JUNE 2019

Ninth Circuit Court of Appeals

The Ninth Circuit Court of Appeals has joined the Fourth Circuit in finding the debt collection exemption to the Telephone Consumer Protection Act (“TCPA”) to be unconstitutional, and like the Fourth Circuit, it severed the exemption rather than striking the whole TCPA cell phone call ban.  Duguid v. Facebook, Inc.

Comment: We are counsel in the Fourth Circuit case and have appealed arguing that severing the exemption results in less speech, not more speech, which is the goal of the First Amendment.


California is considering a bill (AB 1202) which would require data brokers to register with the attorney general.  “Data broker” is defined as a person who collects personal information about consumers but does not have a direct relationship with those consumers, but excludes credit reporting agencies and regulated financial and insurance companies. 

Comment: The bill has passed the Assembly and is being considered by the Senate, so it has a significant chance of becoming a law.

A California court has certified a class of persons who received texts from the mobile phone company requesting customers to enter into new leases for telephones.  Esparza v. SmartPay Leasing, Inc.  The judge ruled that plaintiff could not certify a class of all persons who received texts because plaintiff’s claims were not typical as she claimed to have never received any disclosure regarding texts.  The judge did certify the “STOP” class of persons who received texts after sending “STOP”.

Comment: While a partial victory, given that damages could be $500 to $1,500 per text, SmartPay still may face substantial liability.


An Indiana judge has denied certification in a fax case for an operator of a motel who argued the faxes he received do not contain proper opt-out information.  The court denied certification of the claim because a determination of whether recipients of the faxes expressly permitted them would require a case-by-case determination. The judge ruled that evidence showed some of the recipients of the faxes had attended trade conventions and permitted Brigadoon to scan their identification badges with contact information, i.e. prior express consent for these faxes.  Gorss Motels v. Brigadoon Fitness.

Comment:  The plaintiff is associated with a Chicago firm which files scores or even hundreds of these cases, and it appears that many of them are based on an agreement between Wyndham Worldwide Corporation and its motel franchisees.  Wyndham made an agreement with third parties, like the defendant in this case, to be approved vendors to those motels.  These vendors then sent faxes to the franchisees, resulting in these lawsuits claiming that the approved vendor agreement did not constitute prior express consent such that faxes would be permitted.  It would be interesting to see how many lawsuits this law firm has brought based on this single contract.


Governor John Bel Edwards has approved the Louisiana Cybersecurity Information Sharing Act (SB 46) which adopts federal standards for sharing of information among public entities to counter cybersecurity threats.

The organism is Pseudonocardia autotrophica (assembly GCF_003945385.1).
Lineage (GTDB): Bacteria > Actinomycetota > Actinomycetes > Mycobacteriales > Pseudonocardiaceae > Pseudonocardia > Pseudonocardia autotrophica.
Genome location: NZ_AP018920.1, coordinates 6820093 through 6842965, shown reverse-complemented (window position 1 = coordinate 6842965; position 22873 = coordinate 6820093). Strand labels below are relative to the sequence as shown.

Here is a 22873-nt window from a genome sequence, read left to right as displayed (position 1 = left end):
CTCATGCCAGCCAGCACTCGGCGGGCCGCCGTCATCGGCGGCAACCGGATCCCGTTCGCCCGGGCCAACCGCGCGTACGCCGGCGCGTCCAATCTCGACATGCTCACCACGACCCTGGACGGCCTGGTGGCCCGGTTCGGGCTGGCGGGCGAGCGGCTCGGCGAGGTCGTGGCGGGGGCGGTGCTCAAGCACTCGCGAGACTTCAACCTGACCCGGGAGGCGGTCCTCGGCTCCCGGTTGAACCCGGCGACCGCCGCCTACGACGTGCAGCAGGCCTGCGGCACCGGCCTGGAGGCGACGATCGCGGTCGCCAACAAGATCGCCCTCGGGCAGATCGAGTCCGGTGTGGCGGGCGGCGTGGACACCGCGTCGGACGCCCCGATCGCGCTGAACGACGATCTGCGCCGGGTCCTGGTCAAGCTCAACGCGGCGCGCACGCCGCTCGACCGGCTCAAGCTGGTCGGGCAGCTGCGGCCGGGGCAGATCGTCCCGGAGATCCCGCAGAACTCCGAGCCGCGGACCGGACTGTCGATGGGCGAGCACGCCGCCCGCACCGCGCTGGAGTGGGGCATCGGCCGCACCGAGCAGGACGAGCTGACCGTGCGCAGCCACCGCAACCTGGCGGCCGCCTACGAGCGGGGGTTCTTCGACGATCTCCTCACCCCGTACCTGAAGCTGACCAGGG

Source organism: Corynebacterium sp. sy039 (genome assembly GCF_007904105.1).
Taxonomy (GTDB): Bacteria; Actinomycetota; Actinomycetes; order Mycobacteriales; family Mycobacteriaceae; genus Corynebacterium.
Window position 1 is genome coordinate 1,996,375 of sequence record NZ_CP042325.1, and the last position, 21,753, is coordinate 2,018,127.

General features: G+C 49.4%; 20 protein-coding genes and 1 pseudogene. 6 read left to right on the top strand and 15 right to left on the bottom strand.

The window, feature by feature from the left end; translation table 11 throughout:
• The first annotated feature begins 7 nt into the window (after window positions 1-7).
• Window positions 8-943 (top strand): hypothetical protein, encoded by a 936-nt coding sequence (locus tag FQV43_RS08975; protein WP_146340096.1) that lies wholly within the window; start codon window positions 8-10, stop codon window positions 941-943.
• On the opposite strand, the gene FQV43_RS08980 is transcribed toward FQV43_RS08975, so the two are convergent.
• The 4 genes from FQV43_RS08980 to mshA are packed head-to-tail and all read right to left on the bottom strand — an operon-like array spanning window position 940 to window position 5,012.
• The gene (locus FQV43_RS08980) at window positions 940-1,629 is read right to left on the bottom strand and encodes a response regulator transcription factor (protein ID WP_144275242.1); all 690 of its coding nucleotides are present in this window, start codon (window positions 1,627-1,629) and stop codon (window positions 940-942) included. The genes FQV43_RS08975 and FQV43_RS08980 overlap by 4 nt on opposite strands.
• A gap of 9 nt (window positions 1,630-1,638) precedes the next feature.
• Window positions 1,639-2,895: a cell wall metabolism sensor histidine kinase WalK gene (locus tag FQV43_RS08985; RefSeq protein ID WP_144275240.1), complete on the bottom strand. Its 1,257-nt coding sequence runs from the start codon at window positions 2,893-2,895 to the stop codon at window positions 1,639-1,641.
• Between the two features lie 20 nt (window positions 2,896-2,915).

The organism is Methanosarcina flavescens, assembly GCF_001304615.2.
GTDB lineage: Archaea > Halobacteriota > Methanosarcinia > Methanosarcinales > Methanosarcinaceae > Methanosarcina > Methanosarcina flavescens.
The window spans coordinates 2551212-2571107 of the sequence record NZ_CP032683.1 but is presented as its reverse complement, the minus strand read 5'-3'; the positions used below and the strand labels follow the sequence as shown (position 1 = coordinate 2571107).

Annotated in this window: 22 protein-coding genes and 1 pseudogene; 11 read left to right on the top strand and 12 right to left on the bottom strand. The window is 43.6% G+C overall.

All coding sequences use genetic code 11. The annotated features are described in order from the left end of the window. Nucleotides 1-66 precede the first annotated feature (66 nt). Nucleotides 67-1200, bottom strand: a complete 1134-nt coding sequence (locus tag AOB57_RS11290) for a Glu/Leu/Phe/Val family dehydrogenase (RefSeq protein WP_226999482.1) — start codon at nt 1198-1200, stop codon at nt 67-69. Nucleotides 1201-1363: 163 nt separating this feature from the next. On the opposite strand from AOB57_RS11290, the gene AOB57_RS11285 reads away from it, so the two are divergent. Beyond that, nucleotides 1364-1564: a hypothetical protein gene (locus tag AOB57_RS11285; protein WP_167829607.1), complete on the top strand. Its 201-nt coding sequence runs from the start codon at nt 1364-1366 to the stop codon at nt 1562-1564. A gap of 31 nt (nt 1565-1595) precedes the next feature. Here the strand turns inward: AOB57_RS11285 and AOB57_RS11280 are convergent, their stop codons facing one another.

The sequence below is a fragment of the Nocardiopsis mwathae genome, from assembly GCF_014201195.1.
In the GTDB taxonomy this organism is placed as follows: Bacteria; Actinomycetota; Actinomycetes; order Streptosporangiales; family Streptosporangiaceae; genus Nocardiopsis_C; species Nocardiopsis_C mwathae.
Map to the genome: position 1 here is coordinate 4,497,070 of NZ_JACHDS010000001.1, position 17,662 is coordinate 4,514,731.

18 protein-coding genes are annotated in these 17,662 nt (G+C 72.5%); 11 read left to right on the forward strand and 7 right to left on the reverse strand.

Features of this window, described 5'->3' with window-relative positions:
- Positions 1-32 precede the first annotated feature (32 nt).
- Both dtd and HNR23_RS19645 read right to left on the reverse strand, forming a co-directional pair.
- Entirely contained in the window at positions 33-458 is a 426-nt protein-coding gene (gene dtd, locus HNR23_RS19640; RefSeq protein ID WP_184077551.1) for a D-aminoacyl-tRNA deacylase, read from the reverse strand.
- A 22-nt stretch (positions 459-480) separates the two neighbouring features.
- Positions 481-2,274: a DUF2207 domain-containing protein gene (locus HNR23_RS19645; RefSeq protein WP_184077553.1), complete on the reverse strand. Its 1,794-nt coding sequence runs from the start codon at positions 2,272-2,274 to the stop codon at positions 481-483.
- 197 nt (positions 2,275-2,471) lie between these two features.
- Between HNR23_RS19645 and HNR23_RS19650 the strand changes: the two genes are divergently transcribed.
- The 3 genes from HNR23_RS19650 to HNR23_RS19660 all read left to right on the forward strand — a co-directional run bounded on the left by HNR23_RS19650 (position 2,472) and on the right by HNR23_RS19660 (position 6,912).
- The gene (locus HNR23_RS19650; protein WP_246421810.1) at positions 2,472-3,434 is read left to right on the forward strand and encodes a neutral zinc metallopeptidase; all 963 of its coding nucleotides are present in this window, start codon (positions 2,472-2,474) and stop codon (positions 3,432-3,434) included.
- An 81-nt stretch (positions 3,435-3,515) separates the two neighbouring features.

Comment: Louisiana already has a data breach notification law, and I expect more states to adopt data sharing, breach notification, and other protections similar to those in the California Consumer Privacy Act (“CCPA”) and the General Data Protection Regulation (“GDPR”).


The Maine Senate is considering a bill (SB 89) which would prohibit any artificial or prerecorded voice solicitation calls to any residential telephone number in the state.  The bill would also prohibit transmission of misleading or inaccurate caller identification information with intent to defraud or cause harm.


Two bills have been proposed in Minnesota (HB 2917 and SB 2912) which would establish regulations regarding consumer data processing and sales.  Data brokers, defined as companies which control or process data of 100,000 consumers or more or derive 50% or more of their gross revenue from sales of personal information of consumers, would be required to delete consumer data upon request, confirm whether the personal data has been sold or not, and restrict processing of data under certain circumstances.

Comment:  If passed, Minnesota would join a growing group of states (and the EU) imposing similar restrictions on data sales.


A bill has been proposed in the Missouri House (HB 523) which would change the penalty structure for violations of the State do-not-call list from a maximum of $5,000 per knowing violation to a minimum of $2,500 for the first knowing violation and increasing amounts for subsequent violations to the same residential subscriber.  The bill would also impose a cap of $500,000 for any single defendant.

New York

A New York court has ruled against a debt collector who placed 55 calls to an 11-year-old child’s cell phone number.  M.A. v. NRA Grp., LLC.  The court noted, “the TCPA is essentially a strict liability statute …” and therefore found the prerecorded calls to the child’s cell phone were illegal.  The judge then awarded the child $27,500 in damages.

Comment: This is not good news at all, as plaintiffs in other cases involving much higher amounts of damages will use this case to argue the TCPA is a “strict liability statute”.

The New York Senate is considering a bill (SB 3297) which would amend the state’s telemarketing law to prohibit robocalls.  The bill would change the current definition of “automatic dialing announcing device” (“ADAD”) to apply restrictions to “automatic dialing devices”, e.g. calls placed using a predictive dialer would be permitted only with prior express consent or in an emergency.